Before getting to the Canal, which a lot of non-Big Ditch anglers, particularly those in boats, continue to glare at, there are clearly some decent-sized bass to be had, based on the catches I have seen some of the charter boats in Falmouth Harbor bring to the dock.
In fact, Jim Young at Eastman’s Sport & Tackle in Falmouth told me that Capt. C.J. Lambert, who skippers the Islander, reported that “it has been a jig bite, not a tube bite” around the sounds.
Honestly, I have no idea where C.J. is fishing, but I can only offer some suggestions based on what I have been hearing.
Pat Rourke, who serves primarily as the mate on the Minuteman, which is part of the Patriot Party Boat fleet and used primarily for sport fishing, told me that another one of their boats was bottom fishing down around Gay Head and marked what looked like bass. They then called in some of the local charter boat guys, who, in turn, began to double up on quality fish while snapping wire and parachute jigs.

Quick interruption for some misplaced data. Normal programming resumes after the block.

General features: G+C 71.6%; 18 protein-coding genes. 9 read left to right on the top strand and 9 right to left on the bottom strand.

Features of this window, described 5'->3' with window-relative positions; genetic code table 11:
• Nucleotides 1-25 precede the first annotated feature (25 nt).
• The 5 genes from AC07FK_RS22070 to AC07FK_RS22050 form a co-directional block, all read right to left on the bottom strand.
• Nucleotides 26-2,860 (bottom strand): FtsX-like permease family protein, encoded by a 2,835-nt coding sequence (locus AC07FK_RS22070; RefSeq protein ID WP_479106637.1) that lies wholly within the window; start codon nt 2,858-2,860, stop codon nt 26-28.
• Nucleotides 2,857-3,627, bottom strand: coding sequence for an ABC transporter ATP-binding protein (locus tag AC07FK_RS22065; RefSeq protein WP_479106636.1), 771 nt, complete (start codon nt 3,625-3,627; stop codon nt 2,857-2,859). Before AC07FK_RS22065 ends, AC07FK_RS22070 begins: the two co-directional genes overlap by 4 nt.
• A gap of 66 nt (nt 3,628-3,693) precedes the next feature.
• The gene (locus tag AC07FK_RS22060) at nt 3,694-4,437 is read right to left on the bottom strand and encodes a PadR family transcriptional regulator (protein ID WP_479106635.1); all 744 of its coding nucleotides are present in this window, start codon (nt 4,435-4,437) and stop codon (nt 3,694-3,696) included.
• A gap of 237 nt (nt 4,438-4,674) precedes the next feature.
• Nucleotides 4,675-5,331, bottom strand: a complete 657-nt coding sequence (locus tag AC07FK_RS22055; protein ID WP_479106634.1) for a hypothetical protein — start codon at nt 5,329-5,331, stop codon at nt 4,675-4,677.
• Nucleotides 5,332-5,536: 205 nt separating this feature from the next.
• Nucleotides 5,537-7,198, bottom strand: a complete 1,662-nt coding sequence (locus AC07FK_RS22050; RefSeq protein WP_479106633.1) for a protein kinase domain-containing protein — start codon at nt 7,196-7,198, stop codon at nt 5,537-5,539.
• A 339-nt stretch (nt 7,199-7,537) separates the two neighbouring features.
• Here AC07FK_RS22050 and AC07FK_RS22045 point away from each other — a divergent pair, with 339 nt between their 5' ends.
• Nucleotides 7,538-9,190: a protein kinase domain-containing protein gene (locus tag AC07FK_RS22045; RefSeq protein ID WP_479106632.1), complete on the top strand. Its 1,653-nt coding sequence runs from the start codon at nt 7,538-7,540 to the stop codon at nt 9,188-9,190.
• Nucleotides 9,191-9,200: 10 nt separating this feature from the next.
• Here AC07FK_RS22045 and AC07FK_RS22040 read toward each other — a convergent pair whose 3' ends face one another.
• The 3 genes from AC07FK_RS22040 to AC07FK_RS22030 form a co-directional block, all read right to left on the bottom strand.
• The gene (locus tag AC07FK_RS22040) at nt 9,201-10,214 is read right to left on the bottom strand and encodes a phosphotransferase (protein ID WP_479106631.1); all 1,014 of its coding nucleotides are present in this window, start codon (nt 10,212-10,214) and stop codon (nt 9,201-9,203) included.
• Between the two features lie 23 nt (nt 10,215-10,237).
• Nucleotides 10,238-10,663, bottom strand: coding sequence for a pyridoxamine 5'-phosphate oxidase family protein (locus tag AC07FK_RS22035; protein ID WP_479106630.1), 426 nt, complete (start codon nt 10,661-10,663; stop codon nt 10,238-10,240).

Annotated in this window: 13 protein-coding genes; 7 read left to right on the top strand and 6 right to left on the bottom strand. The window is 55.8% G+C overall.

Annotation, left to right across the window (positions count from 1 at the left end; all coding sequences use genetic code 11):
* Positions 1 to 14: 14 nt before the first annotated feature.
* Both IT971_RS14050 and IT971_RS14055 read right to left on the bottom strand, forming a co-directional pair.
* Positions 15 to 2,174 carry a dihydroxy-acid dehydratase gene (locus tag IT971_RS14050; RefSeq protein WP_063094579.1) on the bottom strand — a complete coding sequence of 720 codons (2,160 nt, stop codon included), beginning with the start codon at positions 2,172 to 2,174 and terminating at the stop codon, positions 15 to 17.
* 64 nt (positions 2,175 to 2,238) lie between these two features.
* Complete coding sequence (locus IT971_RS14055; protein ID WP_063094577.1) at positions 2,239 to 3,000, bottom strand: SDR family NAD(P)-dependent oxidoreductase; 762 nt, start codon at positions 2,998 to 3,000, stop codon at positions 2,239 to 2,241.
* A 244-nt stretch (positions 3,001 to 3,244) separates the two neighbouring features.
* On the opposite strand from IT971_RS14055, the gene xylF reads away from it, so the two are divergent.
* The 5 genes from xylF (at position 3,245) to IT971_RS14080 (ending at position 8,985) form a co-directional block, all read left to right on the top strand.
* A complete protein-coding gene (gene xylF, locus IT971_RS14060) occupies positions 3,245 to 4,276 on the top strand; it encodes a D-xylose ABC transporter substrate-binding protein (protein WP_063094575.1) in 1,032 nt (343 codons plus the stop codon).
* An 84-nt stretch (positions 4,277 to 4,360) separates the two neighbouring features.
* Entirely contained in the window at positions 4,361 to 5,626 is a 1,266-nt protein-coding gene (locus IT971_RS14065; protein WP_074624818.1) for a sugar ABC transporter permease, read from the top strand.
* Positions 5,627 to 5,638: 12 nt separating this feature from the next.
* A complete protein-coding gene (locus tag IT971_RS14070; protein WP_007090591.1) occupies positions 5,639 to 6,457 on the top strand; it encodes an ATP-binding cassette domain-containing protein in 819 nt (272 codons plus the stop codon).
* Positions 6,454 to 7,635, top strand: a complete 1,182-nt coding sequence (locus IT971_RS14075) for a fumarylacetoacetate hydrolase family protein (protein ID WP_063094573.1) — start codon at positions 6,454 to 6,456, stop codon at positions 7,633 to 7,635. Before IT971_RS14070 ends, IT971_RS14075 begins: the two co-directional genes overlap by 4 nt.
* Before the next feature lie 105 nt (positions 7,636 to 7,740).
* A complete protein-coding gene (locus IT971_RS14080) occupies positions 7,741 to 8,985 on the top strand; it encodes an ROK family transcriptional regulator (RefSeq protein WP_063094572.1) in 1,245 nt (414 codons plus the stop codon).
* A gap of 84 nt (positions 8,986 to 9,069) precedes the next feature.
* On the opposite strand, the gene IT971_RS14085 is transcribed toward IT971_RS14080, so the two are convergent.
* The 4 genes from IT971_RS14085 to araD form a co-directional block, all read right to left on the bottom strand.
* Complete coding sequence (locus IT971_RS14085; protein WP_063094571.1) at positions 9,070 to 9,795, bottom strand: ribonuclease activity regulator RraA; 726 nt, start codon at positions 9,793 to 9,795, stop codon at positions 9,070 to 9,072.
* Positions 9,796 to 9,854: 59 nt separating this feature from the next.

Folks drifting and casting eels along the Elizabeths have also been scratching up some fish in the mid-30-inch class, while Christian Giardini from Falmouth Bait & Tackle in Teaticket (across from McDonald’s) said that some boats are still dragging the tube-and-worm in the deeper water off Middle Ground.
The west entrance to the Canal was hot last weekend, with one angler coming into Eastman’s to report that on Saturday morning he caught a number of fish in the high 30-/low 40-inch range jigging wire, but then the following day it was all schoolies. Folks tossing Sebiles and soft plastics experienced the same thing, which probably had to do with the change in the amount of bait around and whether the fish followed it out into the waters around the maritime academy and Hog Island.